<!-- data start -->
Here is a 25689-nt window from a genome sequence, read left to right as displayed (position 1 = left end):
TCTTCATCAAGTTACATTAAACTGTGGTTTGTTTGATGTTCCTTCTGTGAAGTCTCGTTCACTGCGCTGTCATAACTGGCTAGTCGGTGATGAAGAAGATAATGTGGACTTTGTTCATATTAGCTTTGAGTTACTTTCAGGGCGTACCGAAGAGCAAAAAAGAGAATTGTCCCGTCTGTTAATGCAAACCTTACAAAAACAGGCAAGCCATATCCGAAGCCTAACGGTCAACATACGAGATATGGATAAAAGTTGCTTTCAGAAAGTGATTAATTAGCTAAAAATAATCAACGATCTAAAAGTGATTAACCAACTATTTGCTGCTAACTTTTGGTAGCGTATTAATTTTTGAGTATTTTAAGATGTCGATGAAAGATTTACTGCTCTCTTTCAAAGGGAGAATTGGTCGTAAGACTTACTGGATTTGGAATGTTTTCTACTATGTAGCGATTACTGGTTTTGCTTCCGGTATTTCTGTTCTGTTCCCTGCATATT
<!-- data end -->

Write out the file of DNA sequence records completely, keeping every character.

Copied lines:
Here is a 25689-nt window from a genome sequence, read left to right as displayed (position 1 = left end):
TCTTCATCAAGTTACATTAAACTGTGGTTTGTTTGATGTTCCTTCTGTGAAGTCTCGTTCACTGCGCTGTCATAACTGGCTAGTCGGTGATGAAGAAGATAATGTGGACTTTGTTCATATTAGCTTTGAGTTACTTTCAGGGCGTACCGAAGAGCAAAAAAGAGAATTGTCCCGTCTGTTAATGCAAACCTTACAAAAACAGGCAAGCCATATCCGAAGCCTAACGGTCAACATACGAGATATGGATAAAAGTTGCTTTCAGAAAGTGATTAATTAGCTAAAAATAATCAACGATCTAAAAGTGATTAACCAACTATTTGCTGCTAACTTTTGGTAGCGTATTAATTTTTGAGTATTTTAAGATGTCGATGAAAGATTTACTGCTCTCTTTCAAAGGGAGAATTGGTCGTAAGACTTACTGGATTTGGAATGTTTTCTACTATGTAGCGATTACTGGTTTTGCTTCCGGTATTTCTGTTCTGTTCCCTGCATATT